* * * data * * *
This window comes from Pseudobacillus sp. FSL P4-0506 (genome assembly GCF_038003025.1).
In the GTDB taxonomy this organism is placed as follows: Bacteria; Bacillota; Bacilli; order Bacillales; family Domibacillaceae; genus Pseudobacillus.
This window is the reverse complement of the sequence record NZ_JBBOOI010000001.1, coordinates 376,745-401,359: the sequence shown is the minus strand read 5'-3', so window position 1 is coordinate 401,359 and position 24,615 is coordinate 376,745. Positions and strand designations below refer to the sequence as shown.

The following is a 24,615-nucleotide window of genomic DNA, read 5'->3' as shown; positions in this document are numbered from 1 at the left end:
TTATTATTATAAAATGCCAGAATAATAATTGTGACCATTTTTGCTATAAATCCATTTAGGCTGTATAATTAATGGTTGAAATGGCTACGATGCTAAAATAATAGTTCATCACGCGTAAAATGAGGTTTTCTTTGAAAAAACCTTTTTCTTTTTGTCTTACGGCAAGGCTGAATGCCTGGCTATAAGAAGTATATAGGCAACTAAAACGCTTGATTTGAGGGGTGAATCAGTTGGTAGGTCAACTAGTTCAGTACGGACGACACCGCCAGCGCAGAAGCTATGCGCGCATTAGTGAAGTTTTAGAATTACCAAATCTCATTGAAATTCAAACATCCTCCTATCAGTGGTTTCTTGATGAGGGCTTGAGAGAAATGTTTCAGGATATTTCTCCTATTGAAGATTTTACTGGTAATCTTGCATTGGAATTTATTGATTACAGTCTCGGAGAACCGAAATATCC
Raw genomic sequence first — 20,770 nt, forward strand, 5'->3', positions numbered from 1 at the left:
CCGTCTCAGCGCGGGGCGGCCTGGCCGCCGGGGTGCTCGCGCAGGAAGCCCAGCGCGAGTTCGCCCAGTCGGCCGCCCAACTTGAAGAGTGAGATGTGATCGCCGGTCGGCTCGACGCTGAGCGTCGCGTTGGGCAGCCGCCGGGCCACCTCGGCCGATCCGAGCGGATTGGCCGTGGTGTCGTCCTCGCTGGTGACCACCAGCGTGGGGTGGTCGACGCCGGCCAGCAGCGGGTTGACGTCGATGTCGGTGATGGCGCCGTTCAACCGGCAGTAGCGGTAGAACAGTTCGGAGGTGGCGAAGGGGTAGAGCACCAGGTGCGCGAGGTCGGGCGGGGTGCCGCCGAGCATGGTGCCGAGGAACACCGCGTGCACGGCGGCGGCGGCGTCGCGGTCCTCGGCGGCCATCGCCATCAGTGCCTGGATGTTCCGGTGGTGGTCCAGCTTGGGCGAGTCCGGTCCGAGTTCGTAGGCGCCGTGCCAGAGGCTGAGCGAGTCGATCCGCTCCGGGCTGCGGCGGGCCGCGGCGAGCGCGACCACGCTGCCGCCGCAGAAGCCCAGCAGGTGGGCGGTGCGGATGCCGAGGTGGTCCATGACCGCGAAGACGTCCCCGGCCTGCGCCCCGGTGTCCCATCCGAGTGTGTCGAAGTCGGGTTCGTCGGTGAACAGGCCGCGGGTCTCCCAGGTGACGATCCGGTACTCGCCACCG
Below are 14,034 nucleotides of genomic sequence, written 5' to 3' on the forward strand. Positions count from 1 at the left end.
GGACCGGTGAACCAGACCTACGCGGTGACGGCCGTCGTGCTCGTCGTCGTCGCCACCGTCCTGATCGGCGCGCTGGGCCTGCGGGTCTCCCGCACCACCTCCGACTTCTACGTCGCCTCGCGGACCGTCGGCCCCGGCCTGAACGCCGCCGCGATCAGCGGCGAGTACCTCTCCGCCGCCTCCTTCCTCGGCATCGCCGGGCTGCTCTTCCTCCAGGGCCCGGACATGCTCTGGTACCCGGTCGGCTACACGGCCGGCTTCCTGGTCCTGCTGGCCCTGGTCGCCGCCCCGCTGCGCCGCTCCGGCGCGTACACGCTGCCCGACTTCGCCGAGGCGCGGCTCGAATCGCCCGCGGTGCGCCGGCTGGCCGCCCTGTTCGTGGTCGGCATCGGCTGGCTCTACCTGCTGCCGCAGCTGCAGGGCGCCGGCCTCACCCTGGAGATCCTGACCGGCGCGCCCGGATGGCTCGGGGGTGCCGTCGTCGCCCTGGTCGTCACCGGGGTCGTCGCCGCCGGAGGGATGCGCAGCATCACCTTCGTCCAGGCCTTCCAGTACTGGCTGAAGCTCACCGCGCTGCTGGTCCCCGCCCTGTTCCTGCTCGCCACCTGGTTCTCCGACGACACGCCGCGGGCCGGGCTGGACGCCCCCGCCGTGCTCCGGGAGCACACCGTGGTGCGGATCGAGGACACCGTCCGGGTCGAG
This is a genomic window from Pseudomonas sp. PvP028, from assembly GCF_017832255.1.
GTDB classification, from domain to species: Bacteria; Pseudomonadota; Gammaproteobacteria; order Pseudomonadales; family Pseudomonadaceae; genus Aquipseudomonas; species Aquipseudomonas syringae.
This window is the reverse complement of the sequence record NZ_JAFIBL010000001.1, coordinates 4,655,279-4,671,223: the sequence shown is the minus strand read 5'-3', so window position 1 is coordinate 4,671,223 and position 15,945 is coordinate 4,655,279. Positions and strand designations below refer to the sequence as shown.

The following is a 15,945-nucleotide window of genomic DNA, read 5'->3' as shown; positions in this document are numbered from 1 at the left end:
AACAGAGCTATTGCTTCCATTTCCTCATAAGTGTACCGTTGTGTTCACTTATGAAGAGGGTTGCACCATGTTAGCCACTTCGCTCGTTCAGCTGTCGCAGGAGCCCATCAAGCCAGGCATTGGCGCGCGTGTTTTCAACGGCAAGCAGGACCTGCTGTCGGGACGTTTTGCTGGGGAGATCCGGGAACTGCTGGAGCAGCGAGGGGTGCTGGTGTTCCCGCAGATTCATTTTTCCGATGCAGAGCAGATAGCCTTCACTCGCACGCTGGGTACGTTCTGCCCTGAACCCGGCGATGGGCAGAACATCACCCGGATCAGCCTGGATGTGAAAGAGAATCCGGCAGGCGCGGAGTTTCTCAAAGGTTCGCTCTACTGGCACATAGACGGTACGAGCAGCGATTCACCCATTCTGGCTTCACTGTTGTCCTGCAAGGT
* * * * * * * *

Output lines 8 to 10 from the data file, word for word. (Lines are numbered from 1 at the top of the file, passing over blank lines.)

Below are 14,034 nucleotides of genomic sequence, written 5' to 3' on the forward strand. Positions count from 1 at the left end.
GGACCGGTGAACCAGACCTACGCGGTGACGGCCGTCGTGCTCGTCGTCGTCGCCACCGTCCTGATCGGCGCGCTGGGCCTGCGGGTCTCCCGCACCACCTCCGACTTCTACGTCGCCTCGCGGACCGTCGGCCCCGGCCTGAACGCCGCCGCGATCAGCGGCGAGTACCTCTCCGCCGCCTCCTTCCTCGGCATCGCCGGGCTGCTCTTCCTCCAGGGCCCGGACATGCTCTGGTACCCGGTCGGCTACACGGCCGGCTTCCTGGTCCTGCTGGCCCTGGTCGCCGCCCCGCTGCGCCGCTCCGGCGCGTACACGCTGCCCGACTTCGCCGAGGCGCGGCTCGAATCGCCCGCGGTGCGCCGGCTGGCCGCCCTGTTCGTGGTCGGCATCGGCTGGCTCTACCTGCTGCCGCAGCTGCAGGGCGCCGGCCTCACCCTGGAGATCCTGACCGGCGCGCCCGGATGGCTCGGGGGTGCCGTCGTCGCCCTGGTCGTCACCGGGGTCGTCGCCGCCGGAGGGATGCGCAGCATCACCTTCGTCCAGGCCTTCCAGTACTGGCTGAAGCTCACCGCGCTGCTGGTCCCCGCCCTGTTCCTGCTCGCCACCTGGTTCTCCGACGACACGCCGCGGGCCGGGCTGGACGCCCCCGCCGTGCTCCGGGAGCACACCGTGGTGCGGATCGAGGACACCGTCCGGGTCGAG
This is a genomic window from Pseudomonas sp. PvP028, from assembly GCF_017832255.1.